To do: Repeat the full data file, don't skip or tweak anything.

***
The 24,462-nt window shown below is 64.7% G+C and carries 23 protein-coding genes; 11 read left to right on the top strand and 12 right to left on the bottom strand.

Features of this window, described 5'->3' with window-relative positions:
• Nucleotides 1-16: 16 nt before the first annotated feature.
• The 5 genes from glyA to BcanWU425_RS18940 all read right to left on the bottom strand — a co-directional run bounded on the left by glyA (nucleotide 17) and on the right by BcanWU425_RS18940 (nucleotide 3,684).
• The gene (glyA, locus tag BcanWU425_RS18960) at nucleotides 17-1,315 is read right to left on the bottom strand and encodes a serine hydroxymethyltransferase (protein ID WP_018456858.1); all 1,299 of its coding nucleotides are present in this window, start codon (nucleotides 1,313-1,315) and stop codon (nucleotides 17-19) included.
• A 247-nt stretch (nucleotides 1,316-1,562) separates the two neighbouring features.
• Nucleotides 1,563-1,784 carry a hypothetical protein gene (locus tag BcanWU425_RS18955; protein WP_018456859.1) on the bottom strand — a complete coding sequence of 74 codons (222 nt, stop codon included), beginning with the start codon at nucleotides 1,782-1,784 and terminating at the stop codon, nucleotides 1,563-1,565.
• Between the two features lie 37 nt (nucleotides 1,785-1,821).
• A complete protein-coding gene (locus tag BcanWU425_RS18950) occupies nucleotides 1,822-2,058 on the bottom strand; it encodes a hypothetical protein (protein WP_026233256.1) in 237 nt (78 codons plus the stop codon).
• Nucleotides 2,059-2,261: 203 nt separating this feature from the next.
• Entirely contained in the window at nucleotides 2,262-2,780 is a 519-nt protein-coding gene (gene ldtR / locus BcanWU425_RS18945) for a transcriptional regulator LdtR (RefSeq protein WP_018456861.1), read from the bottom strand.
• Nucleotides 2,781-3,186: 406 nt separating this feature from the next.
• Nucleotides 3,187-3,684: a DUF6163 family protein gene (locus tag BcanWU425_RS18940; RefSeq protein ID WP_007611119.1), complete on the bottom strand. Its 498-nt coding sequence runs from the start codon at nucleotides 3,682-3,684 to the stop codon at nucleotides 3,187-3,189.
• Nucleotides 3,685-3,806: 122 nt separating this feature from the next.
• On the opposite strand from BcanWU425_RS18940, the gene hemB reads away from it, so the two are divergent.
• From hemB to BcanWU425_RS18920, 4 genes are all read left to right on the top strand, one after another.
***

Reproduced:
The 24,462-nt window shown below is 64.7% G+C and carries 23 protein-coding genes; 11 read left to right on the top strand and 12 right to left on the bottom strand.

Features of this window, described 5'->3' with window-relative positions:
• Nucleotides 1-16: 16 nt before the first annotated feature.
• The 5 genes from glyA to BcanWU425_RS18940 all read right to left on the bottom strand — a co-directional run bounded on the left by glyA (nucleotide 17) and on the right by BcanWU425_RS18940 (nucleotide 3,684).
• The gene (glyA, locus tag BcanWU425_RS18960) at nucleotides 17-1,315 is read right to left on the bottom strand and encodes a serine hydroxymethyltransferase (protein ID WP_018456858.1); all 1,299 of its coding nucleotides are present in this window, start codon (nucleotides 1,313-1,315) and stop codon (nucleotides 17-19) included.
• A 247-nt stretch (nucleotides 1,316-1,562) separates the two neighbouring features.
• Nucleotides 1,563-1,784 carry a hypothetical protein gene (locus tag BcanWU425_RS18955; protein WP_018456859.1) on the bottom strand — a complete coding sequence of 74 codons (222 nt, stop codon included), beginning with the start codon at nucleotides 1,782-1,784 and terminating at the stop codon, nucleotides 1,563-1,565.
• Between the two features lie 37 nt (nucleotides 1,785-1,821).
• A complete protein-coding gene (locus tag BcanWU425_RS18950) occupies nucleotides 1,822-2,058 on the bottom strand; it encodes a hypothetical protein (protein WP_026233256.1) in 237 nt (78 codons plus the stop codon).
• Nucleotides 2,059-2,261: 203 nt separating this feature from the next.
• Entirely contained in the window at nucleotides 2,262-2,780 is a 519-nt protein-coding gene (gene ldtR / locus BcanWU425_RS18945) for a transcriptional regulator LdtR (RefSeq protein WP_018456861.1), read from the bottom strand.
• Nucleotides 2,781-3,186: 406 nt separating this feature from the next.
• Nucleotides 3,187-3,684: a DUF6163 family protein gene (locus tag BcanWU425_RS18940; RefSeq protein ID WP_007611119.1), complete on the bottom strand. Its 498-nt coding sequence runs from the start codon at nucleotides 3,682-3,684 to the stop codon at nucleotides 3,187-3,189.
• Nucleotides 3,685-3,806: 122 nt separating this feature from the next.
• On the opposite strand from BcanWU425_RS18940, the gene hemB reads away from it, so the two are divergent.
• From hemB to BcanWU425_RS18920, 4 genes are all read left to right on the top strand, one after another.